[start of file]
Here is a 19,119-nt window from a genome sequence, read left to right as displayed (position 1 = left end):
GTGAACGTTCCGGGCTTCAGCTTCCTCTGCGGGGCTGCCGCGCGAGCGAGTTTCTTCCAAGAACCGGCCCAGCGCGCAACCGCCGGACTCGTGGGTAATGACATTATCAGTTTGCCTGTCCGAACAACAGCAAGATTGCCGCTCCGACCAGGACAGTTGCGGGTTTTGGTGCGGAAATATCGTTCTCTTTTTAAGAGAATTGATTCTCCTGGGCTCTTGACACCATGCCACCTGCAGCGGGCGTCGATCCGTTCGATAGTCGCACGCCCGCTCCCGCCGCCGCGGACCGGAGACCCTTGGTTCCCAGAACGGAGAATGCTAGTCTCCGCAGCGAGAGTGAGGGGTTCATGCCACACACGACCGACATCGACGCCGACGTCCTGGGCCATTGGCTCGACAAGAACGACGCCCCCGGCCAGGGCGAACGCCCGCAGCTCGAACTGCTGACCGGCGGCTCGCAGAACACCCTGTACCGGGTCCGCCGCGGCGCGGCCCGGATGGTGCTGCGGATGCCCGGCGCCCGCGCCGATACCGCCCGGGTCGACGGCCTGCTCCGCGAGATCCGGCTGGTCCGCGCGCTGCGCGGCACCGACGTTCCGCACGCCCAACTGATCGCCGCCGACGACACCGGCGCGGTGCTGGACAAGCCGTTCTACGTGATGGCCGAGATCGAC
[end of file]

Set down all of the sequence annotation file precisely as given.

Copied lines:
Here is a 19,119-nt window from a genome sequence, read left to right as displayed (position 1 = left end):
GTGAACGTTCCGGGCTTCAGCTTCCTCTGCGGGGCTGCCGCGCGAGCGAGTTTCTTCCAAGAACCGGCCCAGCGCGCAACCGCCGGACTCGTGGGTAATGACATTATCAGTTTGCCTGTCCGAACAACAGCAAGATTGCCGCTCCGACCAGGACAGTTGCGGGTTTTGGTGCGGAAATATCGTTCTCTTTTTAAGAGAATTGATTCTCCTGGGCTCTTGACACCATGCCACCTGCAGCGGGCGTCGATCCGTTCGATAGTCGCACGCCCGCTCCCGCCGCCGCGGACCGGAGACCCTTGGTTCCCAGAACGGAGAATGCTAGTCTCCGCAGCGAGAGTGAGGGGTTCATGCCACACACGACCGACATCGACGCCGACGTCCTGGGCCATTGGCTCGACAAGAACGACGCCCCCGGCCAGGGCGAACGCCCGCAGCTCGAACTGCTGACCGGCGGCTCGCAGAACACCCTGTACCGGGTCCGCCGCGGCGCGGCCCGGATGGTGCTGCGGATGCCCGGCGCCCGCGCCGATACCGCCCGGGTCGACGGCCTGCTCCGCGAGATCCGGCTGGTCCGCGCGCTGCGCGGCACCGACGTTCCGCACGCCCAACTGATCGCCGCCGACGACACCGGCGCGGTGCTGGACAAGCCGTTCTACGTGATGGCCGAGATCGAC